Dutch Army using NSA, Philips phones

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The Dutch army used secured phones that were encrypted by the American NSA and their British counterpart, GCHQ, up to a few years ago. Philips sold the secured phones to the Dutch government.

Philips did not really have a lot of choice in the matter, as evidenced from studies of the archives and interviews with former staff of subsidiary, Ultra Sonore Fabricage Afdeling (USFA).

Philips headquarters in 2005

The company wouldn't stand a chance of getting orders from NATO countries without the NSA, according to investigative journalist and Philips biographer, Marcel Metze.

Philips joined forces with the NSA in the early eighties to acquire a 200 million guilder order for a new communications network for the Dutch government. In the following years Philips delivered digitally secured "Zodiac" phones and communication devices to the Dutch army, as well as to embassies and the Ministry of Foreign Affairs. The NSA delivered the encryption program for the phones, named Saville, consisting of three built-in chips. Few Philips staff members knew the algorithms.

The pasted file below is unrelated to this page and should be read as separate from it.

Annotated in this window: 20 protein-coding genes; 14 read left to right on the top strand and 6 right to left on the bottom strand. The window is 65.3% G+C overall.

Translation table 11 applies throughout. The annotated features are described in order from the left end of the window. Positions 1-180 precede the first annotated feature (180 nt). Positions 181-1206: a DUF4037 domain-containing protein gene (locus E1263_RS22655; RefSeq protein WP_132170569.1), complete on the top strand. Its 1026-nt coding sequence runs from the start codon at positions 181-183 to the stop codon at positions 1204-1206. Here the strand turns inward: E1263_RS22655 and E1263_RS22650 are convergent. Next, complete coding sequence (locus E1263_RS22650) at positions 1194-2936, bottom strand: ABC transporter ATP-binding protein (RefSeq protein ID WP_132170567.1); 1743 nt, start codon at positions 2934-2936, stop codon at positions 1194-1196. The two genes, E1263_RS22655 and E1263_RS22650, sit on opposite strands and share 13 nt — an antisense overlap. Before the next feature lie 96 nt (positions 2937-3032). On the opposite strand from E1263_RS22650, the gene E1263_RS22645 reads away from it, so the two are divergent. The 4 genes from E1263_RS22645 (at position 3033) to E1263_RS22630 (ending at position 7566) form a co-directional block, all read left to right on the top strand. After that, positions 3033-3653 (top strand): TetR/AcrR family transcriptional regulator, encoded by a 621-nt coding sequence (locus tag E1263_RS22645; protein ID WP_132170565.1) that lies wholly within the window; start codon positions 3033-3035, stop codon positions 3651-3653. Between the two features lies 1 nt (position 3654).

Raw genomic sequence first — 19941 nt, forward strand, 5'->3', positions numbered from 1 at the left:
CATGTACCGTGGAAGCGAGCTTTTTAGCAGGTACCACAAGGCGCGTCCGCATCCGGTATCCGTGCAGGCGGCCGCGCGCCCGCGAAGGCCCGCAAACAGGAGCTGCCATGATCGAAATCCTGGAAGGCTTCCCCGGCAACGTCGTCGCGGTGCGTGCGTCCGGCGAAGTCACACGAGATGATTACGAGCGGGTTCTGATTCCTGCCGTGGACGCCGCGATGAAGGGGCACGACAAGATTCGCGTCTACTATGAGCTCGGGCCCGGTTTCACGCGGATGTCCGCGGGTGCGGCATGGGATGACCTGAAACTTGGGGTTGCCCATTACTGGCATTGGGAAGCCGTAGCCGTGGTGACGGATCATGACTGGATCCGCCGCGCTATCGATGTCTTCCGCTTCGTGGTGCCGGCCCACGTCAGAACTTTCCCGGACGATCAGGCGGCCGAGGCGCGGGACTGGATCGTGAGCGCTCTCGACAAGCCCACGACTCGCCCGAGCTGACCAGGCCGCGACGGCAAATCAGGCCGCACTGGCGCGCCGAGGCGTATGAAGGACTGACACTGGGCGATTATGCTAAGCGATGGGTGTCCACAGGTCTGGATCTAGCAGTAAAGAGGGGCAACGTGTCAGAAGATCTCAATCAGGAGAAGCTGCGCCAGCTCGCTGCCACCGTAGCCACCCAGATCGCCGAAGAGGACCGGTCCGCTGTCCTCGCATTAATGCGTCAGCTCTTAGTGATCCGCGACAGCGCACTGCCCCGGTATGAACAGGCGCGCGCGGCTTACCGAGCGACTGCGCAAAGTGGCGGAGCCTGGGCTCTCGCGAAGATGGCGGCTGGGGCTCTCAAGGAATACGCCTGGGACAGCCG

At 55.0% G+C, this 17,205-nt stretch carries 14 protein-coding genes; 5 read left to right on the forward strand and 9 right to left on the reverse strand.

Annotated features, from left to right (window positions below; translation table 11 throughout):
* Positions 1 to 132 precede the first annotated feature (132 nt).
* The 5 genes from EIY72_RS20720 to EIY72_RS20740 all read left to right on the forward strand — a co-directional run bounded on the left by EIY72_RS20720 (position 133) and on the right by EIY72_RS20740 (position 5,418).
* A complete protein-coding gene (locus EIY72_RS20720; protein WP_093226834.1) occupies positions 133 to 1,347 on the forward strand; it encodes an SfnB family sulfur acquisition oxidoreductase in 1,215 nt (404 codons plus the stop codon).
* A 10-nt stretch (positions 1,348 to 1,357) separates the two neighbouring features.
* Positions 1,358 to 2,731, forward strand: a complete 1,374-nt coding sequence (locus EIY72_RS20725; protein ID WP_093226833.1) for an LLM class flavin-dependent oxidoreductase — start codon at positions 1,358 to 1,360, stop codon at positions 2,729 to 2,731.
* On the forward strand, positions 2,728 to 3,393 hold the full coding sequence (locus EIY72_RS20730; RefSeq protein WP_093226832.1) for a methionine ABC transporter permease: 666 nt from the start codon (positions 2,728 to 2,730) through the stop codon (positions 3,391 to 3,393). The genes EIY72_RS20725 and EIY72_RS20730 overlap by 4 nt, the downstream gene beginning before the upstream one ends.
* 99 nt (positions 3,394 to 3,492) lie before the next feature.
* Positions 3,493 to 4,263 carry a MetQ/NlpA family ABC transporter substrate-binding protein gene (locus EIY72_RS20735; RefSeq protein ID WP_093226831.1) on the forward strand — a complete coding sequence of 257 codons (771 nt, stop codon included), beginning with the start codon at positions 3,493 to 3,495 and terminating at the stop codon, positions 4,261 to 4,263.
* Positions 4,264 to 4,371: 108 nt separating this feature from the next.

All the devices of the NATO countries contained the NSA encryption. It is unclear whether the Americans took advantage of their knowledge, possibly by building in a weak spot in the software, a so-called  "backdoor." A "backdoor" would leave them vulnerable too, since they use the same equipment within the NATO, according to Bart Jacobs, professor in computer security at the Radboud University.

Documents, released by Snowden last year, proved the NSA did build in a so-called "backdoor" in commercial encryption software.

It's not clear whether the NSA still supplies devices to NATO countries. 'I wouldn't see why not,' said Jacobs. Philips can not shed light on the matter, since USFA was sold to a French company, Thomson, in 1989, and all files were transferred.